By breastfeeding exclusively for 6 months, then carefully adding solid foods, the risk for asthma and eczema in later childhood is significantly lowered. Children with a family history of asthma, allergies or eczema are especially at risk, and it is important to delay introduction of certain foods even longer. In general, avoiding allergenic foods early in life is effective in decreasing the risk of allergic reactions later in life.

What then, are the allergenic foods? Since the most common allergies in adults in various countries are directly related to the most common foods consumed in those countries, it can vary. In our culture we worry most about cow’s milk, egg, peanut, tree nuts, fish and seafood. Wheat is also becoming a more common allergen.

Cooking some foods make them less allergenic. Well done beef, cooking or heat treating fruits and vegetables (especially Kiwi, which has become more of a problem in the past few years), roasting hazelnuts, cooking chicken and eggs and boiling or frying peanuts (rather than roasting them), make them less likely to cause allergic reactions. In contrast, cooking (or baking) wheat does not help. When introducing foods to infants and children, this should be kept in mind. In general, in high risk children the introduction of peanuts, tree nuts, fish and shellfish should be delayed until at least 3 years of age.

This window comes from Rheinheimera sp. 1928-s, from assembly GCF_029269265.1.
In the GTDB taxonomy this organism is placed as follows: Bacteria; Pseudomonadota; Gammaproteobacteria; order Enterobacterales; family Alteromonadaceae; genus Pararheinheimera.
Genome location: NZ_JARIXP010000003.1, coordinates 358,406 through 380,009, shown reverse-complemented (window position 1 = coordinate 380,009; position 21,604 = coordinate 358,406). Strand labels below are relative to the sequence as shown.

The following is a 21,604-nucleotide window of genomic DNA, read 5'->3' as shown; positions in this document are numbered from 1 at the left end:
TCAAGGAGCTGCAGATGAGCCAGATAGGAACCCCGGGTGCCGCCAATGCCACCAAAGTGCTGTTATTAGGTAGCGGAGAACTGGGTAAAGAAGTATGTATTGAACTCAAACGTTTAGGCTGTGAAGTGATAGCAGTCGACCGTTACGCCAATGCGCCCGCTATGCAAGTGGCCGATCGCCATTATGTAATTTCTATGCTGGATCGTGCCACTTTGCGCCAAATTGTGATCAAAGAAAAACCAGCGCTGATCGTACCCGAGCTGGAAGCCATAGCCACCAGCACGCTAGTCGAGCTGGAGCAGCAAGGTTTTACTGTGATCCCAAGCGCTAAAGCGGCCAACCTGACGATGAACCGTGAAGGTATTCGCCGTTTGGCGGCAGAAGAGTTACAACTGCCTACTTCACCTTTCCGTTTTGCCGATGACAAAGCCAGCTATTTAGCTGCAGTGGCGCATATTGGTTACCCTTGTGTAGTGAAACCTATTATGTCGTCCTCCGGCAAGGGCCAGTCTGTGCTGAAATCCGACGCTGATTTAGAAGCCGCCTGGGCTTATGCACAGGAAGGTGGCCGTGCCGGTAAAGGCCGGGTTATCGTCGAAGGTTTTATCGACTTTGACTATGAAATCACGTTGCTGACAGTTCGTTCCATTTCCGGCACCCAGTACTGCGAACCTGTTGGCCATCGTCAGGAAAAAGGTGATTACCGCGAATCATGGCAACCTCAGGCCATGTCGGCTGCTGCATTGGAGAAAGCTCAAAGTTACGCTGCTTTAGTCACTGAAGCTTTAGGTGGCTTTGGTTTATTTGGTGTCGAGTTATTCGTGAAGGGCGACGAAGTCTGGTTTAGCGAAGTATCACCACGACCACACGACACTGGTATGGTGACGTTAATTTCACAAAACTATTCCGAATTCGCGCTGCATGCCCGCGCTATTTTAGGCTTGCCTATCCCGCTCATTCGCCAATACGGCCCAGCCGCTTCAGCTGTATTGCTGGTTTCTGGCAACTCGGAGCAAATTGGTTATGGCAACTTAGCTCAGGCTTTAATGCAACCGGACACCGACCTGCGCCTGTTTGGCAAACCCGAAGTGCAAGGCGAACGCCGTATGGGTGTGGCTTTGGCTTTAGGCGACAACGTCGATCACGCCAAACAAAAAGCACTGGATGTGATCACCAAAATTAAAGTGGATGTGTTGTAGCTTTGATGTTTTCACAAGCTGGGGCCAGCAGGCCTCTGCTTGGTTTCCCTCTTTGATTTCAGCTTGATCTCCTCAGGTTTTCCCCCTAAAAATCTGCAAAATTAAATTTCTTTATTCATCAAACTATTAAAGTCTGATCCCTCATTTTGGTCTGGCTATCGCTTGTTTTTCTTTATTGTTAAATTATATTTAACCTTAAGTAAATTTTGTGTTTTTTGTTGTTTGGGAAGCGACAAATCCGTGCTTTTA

Fortunately, many children will outgrow their food allergies. As noted earlier, if the offending food is strictly eliminated from the diet, many children and even adults will eventually no longer be allergic to those foods.

Hopefully this overview will be helpful in shedding some light on the complicated issues of food allergies. Unfortunately, there is not much we can do for people who already have these allergies, but we should be able to help the next generation by being careful when introducing foods to our littlest ones.

Jasmine Moghissi, M.D.

Focus - Health Tips » Food Allergies

Food Allergies

By Dr. Moghissi - September 2006

A few years ago, guidelines were published in the Annals of Allergy, Asthma and Immunology to help clarify ways to diagnose and treat food allergies. A true food allergy is caused by antibodies called IgG, other adverse reactions to foods are called intolerances or sensitivities and occur by various other methods. The severe (and sometimes fatal) reaction to peanuts, for example, is a true food allergy.

About one quarter of people in the western world will have either an allergic reaction or intolerance to some type of food throughout their lifetime, but it is especially common in childhood. True food allergies are not common, and people with eczema, asthma or other allergies are most susceptible. Children who are allergic to one food are likely to develop allergies to multiple foods.

Allergies and sensitivities to most foods, such as milk, wheat and eggs often resolve before adulthood, but peanut, tree nut, and seafood allergies are more likely to be lifelong. Adults most commonly develop allergies to fruits and vegetables, and this may be due to their similarities with pollens.

Symptoms can range anywhere from mild stomach issues, to rashes, to anaphylaxis (throat closing leading to respiratory arrest) and death. Anaphylaxis and death in patients who are not highly allergic most commonly occurs when the offending food is eaten just before or after exercise.